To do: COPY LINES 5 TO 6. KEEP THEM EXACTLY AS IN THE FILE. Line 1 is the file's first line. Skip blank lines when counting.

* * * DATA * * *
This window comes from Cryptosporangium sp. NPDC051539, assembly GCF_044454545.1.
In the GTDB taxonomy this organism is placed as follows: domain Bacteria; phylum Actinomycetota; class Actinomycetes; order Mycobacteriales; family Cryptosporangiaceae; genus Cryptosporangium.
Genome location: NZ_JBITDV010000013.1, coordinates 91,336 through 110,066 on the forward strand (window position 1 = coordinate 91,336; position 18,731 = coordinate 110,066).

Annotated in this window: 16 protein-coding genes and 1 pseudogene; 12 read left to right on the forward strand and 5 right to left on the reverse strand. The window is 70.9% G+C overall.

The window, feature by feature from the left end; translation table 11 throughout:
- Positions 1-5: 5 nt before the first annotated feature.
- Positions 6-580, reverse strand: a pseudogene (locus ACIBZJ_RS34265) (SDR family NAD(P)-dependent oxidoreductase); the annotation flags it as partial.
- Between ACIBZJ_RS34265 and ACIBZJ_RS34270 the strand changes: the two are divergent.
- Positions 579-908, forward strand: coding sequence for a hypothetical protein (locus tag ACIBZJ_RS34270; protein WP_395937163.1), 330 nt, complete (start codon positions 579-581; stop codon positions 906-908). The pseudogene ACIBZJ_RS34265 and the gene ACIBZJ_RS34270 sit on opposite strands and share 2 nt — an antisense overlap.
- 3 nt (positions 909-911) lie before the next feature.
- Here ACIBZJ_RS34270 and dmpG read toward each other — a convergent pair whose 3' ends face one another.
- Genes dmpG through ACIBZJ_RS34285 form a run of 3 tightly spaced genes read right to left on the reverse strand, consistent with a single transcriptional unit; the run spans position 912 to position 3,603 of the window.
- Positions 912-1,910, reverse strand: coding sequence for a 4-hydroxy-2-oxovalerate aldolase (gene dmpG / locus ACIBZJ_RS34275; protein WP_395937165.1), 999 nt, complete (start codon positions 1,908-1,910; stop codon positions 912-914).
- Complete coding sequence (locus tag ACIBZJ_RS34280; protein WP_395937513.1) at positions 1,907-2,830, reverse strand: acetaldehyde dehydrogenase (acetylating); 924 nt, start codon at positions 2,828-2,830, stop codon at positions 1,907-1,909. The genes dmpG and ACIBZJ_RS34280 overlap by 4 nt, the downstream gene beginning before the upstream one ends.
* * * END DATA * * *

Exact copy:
The window, feature by feature from the left end; translation table 11 throughout:
- Positions 1-5: 5 nt before the first annotated feature.